A microlens array substrate 10, a master plate 20, and a light transmitting layer precursor 30 shown in FIG. 1(A) are prepared. Additionally, the material for forming the layer constituting the microlens array substrate 10 may be called a first light transmitting layer precursor and the light transmitting layer precursor 30 may be called a second light transmitting layer precursor. Furthermore, the layer constituting the microlens array substrate 10 may be referred as a first light transmitting layer and a light transmitting layer 32 formed by the light transmitting layer precursor 30 may be referred as a second light transmitting layer.

The microlens array substrate 10 transmits light. A plurality of lenses 12 is formed on at least one side of the microlens array substrate 10 (in many cases, it is formed only on one side). Each of the lenses 12 shown in FIG. 1(A) is a convex lens, but it may be a concave lens.

A flat surface 22 is formed on a master plate 20. The flat surface 22 has an area corresponding to the area having the plurality of lenses 12 of the microlens array substrate 10 formed thereon. The master plate 20 may have the shape of the substrate; in this case, one side may be the flat surface 22. The master plate 20 may be formed of metal, or may be formed of a light-transmitting material such as glass.

The light transmitting layer precursor 30 preferably has high light transmission because it is formed over the lenses 12 of the microlens array substrate 10. Additionally, the light transmitting layer precursor 30 has a property for contacting the lens surface of the lenses 12 to refract light at the interface. That is, the light transmitting layer precursor 30, when cured, has a different refractive index from that of the lenses 12 of the microlens array substrate 10.

In the embodiment, the side formed with the lenses 12 of the microlens array substrate 10 is brought into close contact with the flat surface 22 of the master plate 20 with the light transmitting layer precursor 30 therebetween. Then, the light transmitting layer precursor 30 is spread over a predetermined region to form the light transmitting layer 32 made of the light transmitting layer precursor 30 between the microlens array substrate 10 and the master plate 20, as shown in FIG. 1(B).

In FIG. 1(A), the light transmitting layer precursor 30 is placed on the side having the lenses 12 of the microlens array substrate 10 formed thereon. However, it may be placed on the master plate 20 or on both the microlens array substrate 10 and the master plate 20. Furthermore, the light transmitting layer precursor 30 may be spread over one or both of the microlens array substrate 10 and the master plate 20 beforehand by methods such as spin coating, spray coating, roll coating, bar coating, or dipping.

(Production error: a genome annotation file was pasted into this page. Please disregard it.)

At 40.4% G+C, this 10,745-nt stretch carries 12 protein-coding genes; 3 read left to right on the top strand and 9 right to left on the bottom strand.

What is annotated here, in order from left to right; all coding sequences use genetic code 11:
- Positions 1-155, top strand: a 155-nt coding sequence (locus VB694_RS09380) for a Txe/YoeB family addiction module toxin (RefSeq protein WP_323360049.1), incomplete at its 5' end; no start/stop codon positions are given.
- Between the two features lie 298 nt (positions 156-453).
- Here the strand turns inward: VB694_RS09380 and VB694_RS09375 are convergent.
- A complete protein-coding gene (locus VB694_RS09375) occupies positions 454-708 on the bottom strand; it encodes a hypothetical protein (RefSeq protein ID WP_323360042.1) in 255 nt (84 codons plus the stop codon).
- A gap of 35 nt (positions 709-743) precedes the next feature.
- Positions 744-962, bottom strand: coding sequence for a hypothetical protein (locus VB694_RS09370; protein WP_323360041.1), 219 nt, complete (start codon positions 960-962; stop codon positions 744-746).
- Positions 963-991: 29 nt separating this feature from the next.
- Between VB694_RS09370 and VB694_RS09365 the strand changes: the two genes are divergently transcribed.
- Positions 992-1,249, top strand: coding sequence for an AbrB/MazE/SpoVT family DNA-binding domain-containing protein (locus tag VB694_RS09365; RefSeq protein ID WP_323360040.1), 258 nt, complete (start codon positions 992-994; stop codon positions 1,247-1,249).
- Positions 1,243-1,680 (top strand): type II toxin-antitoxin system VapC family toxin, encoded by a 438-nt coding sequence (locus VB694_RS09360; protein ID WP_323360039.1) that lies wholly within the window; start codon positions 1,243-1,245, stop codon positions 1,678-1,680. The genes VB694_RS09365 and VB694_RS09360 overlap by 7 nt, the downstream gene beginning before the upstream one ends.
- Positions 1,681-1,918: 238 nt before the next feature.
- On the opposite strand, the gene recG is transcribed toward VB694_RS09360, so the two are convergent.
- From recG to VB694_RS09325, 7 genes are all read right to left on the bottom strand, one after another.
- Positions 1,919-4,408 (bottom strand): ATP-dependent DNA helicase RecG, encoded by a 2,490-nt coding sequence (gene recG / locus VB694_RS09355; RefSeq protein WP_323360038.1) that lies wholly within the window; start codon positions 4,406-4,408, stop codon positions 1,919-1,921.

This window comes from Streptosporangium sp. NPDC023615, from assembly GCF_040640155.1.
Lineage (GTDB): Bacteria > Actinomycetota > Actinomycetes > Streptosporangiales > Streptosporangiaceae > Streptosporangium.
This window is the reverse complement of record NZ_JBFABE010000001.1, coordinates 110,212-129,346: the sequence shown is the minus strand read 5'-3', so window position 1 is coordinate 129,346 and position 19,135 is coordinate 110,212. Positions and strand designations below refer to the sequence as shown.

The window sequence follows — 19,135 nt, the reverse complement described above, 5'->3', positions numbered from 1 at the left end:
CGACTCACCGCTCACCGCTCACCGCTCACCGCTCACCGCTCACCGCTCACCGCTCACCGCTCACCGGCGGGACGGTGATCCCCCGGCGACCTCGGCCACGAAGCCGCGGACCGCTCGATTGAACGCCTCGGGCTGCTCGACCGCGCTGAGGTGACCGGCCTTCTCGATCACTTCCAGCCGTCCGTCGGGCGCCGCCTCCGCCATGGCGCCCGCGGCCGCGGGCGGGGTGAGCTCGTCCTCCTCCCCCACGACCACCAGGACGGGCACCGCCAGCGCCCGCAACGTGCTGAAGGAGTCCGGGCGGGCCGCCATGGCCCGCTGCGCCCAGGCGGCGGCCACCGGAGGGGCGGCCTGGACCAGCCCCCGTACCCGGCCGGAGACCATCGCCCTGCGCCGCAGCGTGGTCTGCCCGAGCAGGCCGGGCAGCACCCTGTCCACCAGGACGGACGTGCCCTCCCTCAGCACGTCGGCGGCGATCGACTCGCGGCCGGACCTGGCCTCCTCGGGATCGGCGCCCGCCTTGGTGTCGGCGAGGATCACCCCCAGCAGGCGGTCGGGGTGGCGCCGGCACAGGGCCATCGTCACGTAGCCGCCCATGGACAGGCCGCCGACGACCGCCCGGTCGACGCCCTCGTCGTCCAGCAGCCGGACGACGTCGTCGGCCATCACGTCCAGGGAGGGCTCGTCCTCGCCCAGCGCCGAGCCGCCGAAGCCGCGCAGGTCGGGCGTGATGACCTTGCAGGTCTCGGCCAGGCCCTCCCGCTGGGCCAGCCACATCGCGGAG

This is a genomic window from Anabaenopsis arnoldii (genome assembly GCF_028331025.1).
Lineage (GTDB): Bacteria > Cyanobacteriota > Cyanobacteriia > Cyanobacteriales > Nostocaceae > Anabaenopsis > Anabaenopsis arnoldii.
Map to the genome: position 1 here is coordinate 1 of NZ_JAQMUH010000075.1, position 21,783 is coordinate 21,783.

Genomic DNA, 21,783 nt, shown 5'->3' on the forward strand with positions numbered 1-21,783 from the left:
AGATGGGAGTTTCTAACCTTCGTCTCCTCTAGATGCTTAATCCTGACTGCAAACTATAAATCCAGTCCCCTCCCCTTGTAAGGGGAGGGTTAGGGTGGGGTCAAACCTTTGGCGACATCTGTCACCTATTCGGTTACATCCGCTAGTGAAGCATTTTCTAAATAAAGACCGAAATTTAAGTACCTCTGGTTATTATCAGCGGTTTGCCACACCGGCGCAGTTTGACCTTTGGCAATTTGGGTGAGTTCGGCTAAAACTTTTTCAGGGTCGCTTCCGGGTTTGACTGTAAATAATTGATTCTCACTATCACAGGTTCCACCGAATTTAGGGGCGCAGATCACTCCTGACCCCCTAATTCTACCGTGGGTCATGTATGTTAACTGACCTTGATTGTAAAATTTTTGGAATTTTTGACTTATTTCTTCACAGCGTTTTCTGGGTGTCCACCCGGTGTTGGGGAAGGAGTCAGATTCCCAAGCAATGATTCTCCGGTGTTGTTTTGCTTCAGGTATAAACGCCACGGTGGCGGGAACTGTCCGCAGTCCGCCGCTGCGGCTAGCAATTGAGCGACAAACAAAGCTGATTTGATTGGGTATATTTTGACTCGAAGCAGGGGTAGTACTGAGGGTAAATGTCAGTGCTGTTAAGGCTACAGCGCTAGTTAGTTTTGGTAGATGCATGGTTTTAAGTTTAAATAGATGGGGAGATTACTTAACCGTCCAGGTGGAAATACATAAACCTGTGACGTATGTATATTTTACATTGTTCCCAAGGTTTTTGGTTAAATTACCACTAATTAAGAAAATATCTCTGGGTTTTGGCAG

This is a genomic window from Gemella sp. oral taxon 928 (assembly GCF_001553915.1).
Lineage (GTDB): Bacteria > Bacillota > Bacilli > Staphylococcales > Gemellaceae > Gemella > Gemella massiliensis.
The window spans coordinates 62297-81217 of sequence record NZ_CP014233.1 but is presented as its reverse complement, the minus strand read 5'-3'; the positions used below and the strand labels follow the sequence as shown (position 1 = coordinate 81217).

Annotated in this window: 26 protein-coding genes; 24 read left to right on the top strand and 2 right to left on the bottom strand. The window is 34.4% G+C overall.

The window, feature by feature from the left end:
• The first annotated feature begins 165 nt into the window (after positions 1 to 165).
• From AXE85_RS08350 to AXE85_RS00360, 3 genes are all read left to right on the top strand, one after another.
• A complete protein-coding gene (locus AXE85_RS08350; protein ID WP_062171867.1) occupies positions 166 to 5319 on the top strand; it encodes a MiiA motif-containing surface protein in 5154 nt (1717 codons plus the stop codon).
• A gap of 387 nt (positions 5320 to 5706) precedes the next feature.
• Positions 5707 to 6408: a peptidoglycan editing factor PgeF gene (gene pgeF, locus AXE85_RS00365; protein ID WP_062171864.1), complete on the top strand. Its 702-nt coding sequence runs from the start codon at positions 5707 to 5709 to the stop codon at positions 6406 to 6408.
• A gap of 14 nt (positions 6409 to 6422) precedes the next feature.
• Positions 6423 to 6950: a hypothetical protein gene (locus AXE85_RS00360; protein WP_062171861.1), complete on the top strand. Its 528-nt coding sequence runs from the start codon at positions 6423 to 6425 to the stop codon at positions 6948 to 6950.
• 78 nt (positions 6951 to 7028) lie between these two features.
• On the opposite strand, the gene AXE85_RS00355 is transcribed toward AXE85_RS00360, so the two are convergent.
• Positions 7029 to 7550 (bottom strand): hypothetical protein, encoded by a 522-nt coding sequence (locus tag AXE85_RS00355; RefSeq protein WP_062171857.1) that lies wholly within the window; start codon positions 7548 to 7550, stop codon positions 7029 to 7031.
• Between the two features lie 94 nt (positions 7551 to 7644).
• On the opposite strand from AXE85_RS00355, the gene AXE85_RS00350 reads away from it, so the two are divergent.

The light transmitting layer precursor 30 preferably has excellent releasability from the master plate 20 and process resistance in the subsequent processes. The light transmitting layer precursor 30 may be a liquid substance or liquefiable substance. As the liquid substance, substances which can be cured by applying energy can be utilized. As the liquefiable substance, substances having plasticity can be utilized.

Additionally, when a resin is selected as the light transmitting layer precursor 30, that having an energy curable property or plasticity is preferable.

As the resin having the energy curable property, it is desirable that the resin is curable by applying at least either light or heat. In utilizing light or heat, a commercially available photolithography machine and a heater such as a baking furnace or a hot plate can be utilized, which can save equipment costs.

As the resin having such an energy curable property, acrylic resins, epoxy resins, melamine resins, and polyimide resins, for example, can be utilized. The acrylic resins are particularly preferable because those being cured for a short time with light irradiation can be obtained easily by utilizing a variety of commercially available precursors or sensitizers (photopolymerization initiators).

As a specific example of a basic composition of the light-curable acrylic resins, prepolymers, oligomers, monomers, or photopolymerization initiators are given.

As the prepolymers or oligomers, for example, acrylates such as epoxy acrylates, urethane acrylates, polyester acrylates, polyether acrylates, and spiroacetal acrylates; and methacrylates such as epoxy methacrylates, urethane methacrylates, polyester methacrylates, and polyether methacrylates can be utilized.

As the monomers, for example, monofunctional monomers such as 2-ethylhexyl acrylate, 2-ethylhexyl methacrylate, 2-hydroxyethyl acrylate, 2-hydroxyethyl methacrylate, N-vinyl-2-pyrolidone, Carbitol acrylate, tetrahydrofurfuryl acrylate, isobornyl acrylate, dicyclopentenyl acrylate, and 1,3-butanediol acrylate; difunctional monomers such as 1,6-hexanediol diacrylate, 1,6-hexanediol dimethacrylate, neopentyl glycol diacrylate, neopentyl glycol dimethacrylate, ethylene glycol diacrylate, polyethylene glycol diacrylate, and pentaerythritol diacrylate; and polyfunctional monomers such as trimethylolpropane triacrylate, trimethylolpropane trimethacrylate, pentaerythritol triacrylate, and dipentaerythritol hexaacrylate can be utilized.